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SATURDAY, SEPTEMBER 14: 1873 FINANCIAL PANICProfile America —
Saturday, September 14th.
The ongoing economic difficulties the nation is experiencing began five years ago today, and may seem unique. But they have their antecedents in history. Most of us are familiar with the Great Depression of the 1930s, and 140 years ago, the nation was struck by the Panic of 1873, now called the Long Depression. It started because of a collapse in the demand for silver in
Europe and spread around the world. In the U.S., banks failed, railroads went bankrupt, factories closed, and unemployment soared. The chaos caused the New York Stock Exchange to close for 10 days in late September that year. The depression dragged on until 1879. Demand for silver rebounded, and in the U.S., nearly 1,300 metric tons are mined annually. You can find more facts about America from the U.S. Census Bureau, online at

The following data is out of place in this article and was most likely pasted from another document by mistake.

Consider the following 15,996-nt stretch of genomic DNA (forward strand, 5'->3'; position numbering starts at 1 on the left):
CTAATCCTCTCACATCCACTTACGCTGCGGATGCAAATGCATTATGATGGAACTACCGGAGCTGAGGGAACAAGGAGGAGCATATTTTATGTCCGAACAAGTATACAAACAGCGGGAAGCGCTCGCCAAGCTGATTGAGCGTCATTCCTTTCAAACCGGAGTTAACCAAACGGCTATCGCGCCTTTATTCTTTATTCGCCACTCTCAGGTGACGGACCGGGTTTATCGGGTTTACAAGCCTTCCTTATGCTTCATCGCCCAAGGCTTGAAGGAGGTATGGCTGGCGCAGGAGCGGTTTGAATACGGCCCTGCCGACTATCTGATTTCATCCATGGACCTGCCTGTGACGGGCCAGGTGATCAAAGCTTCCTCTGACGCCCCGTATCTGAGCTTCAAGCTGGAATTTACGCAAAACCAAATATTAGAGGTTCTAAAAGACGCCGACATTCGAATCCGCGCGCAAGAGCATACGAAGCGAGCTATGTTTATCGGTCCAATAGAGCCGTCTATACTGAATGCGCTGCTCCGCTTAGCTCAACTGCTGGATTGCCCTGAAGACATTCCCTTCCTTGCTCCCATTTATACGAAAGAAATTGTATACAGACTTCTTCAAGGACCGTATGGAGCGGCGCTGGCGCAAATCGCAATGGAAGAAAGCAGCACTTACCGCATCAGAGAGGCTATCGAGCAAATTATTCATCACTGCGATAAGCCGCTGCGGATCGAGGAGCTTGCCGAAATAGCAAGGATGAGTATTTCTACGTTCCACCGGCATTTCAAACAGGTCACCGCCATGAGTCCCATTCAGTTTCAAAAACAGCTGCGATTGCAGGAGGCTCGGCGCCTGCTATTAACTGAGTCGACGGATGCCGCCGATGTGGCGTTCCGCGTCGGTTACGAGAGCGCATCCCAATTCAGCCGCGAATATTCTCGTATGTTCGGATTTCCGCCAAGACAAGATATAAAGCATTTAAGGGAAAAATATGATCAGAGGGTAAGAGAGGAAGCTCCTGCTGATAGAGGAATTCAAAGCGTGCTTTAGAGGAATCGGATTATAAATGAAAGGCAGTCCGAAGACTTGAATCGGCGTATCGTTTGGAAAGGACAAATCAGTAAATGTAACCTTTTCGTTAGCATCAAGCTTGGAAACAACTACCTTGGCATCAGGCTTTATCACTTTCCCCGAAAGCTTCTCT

Sources: Statistical Abstract of
the United States 2012, t. 905
Profile America is produced by the Center for New Media and Promotions of the U.S. Census Bureau. These daily features are available as produced segments, ready to air, on the Internet at
http://www.census.gov (look for "Multimedia Gallery" by the "Newsroom" button).
SOURCE U.S. Census Bureau